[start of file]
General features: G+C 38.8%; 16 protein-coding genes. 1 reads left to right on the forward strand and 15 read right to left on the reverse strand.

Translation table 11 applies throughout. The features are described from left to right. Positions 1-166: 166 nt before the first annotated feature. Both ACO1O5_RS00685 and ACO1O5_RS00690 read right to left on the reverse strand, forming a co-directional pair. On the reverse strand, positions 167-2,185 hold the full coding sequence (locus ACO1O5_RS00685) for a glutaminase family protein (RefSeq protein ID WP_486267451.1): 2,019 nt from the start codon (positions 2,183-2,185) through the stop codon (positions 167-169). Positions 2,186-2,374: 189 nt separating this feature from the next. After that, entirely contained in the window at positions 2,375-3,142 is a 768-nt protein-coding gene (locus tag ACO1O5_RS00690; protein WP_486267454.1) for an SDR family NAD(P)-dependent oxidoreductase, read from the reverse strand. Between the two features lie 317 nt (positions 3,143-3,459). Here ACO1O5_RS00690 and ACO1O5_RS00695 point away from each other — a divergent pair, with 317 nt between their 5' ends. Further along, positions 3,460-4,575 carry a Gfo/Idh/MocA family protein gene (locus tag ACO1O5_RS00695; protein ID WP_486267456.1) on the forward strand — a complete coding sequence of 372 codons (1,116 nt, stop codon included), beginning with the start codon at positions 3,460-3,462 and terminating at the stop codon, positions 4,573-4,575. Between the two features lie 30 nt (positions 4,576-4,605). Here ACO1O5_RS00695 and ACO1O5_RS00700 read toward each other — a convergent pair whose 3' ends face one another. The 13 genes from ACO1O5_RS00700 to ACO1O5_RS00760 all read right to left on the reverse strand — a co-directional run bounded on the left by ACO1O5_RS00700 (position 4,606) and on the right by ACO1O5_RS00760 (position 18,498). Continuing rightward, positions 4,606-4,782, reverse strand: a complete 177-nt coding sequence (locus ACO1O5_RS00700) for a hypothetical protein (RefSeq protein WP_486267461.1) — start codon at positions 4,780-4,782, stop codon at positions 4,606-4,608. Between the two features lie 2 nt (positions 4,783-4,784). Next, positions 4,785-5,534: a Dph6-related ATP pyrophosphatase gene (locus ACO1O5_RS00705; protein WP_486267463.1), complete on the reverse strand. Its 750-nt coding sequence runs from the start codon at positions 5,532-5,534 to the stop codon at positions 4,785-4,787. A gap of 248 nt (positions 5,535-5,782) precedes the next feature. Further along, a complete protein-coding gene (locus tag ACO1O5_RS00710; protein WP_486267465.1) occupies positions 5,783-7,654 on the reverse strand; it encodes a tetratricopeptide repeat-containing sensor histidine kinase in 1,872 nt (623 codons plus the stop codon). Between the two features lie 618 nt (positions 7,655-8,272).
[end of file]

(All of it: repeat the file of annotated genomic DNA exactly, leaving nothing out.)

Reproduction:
General features: G+C 38.8%; 16 protein-coding genes. 1 reads left to right on the forward strand and 15 read right to left on the reverse strand.

Translation table 11 applies throughout. The features are described from left to right. Positions 1-166: 166 nt before the first annotated feature. Both ACO1O5_RS00685 and ACO1O5_RS00690 read right to left on the reverse strand, forming a co-directional pair. On the reverse strand, positions 167-2,185 hold the full coding sequence (locus ACO1O5_RS00685) for a glutaminase family protein (RefSeq protein ID WP_486267451.1): 2,019 nt from the start codon (positions 2,183-2,185) through the stop codon (positions 167-169). Positions 2,186-2,374: 189 nt separating this feature from the next. After that, entirely contained in the window at positions 2,375-3,142 is a 768-nt protein-coding gene (locus tag ACO1O5_RS00690; protein WP_486267454.1) for an SDR family NAD(P)-dependent oxidoreductase, read from the reverse strand. Between the two features lie 317 nt (positions 3,143-3,459). Here ACO1O5_RS00690 and ACO1O5_RS00695 point away from each other — a divergent pair, with 317 nt between their 5' ends. Further along, positions 3,460-4,575 carry a Gfo/Idh/MocA family protein gene (locus tag ACO1O5_RS00695; protein ID WP_486267456.1) on the forward strand — a complete coding sequence of 372 codons (1,116 nt, stop codon included), beginning with the start codon at positions 3,460-3,462 and terminating at the stop codon, positions 4,573-4,575. Between the two features lie 30 nt (positions 4,576-4,605). Here ACO1O5_RS00695 and ACO1O5_RS00700 read toward each other — a convergent pair whose 3' ends face one another. The 13 genes from ACO1O5_RS00700 to ACO1O5_RS00760 all read right to left on the reverse strand — a co-directional run bounded on the left by ACO1O5_RS00700 (position 4,606) and on the right by ACO1O5_RS00760 (position 18,498). Continuing rightward, positions 4,606-4,782, reverse strand: a complete 177-nt coding sequence (locus ACO1O5_RS00700) for a hypothetical protein (RefSeq protein WP_486267461.1) — start codon at positions 4,780-4,782, stop codon at positions 4,606-4,608. Between the two features lie 2 nt (positions 4,783-4,784). Next, positions 4,785-5,534: a Dph6-related ATP pyrophosphatase gene (locus ACO1O5_RS00705; protein WP_486267463.1), complete on the reverse strand. Its 750-nt coding sequence runs from the start codon at positions 5,532-5,534 to the stop codon at positions 4,785-4,787. A gap of 248 nt (positions 5,535-5,782) precedes the next feature. Further along, a complete protein-coding gene (locus tag ACO1O5_RS00710; protein WP_486267465.1) occupies positions 5,783-7,654 on the reverse strand; it encodes a tetratricopeptide repeat-containing sensor histidine kinase in 1,872 nt (623 codons plus the stop codon). Between the two features lie 618 nt (positions 7,655-8,272).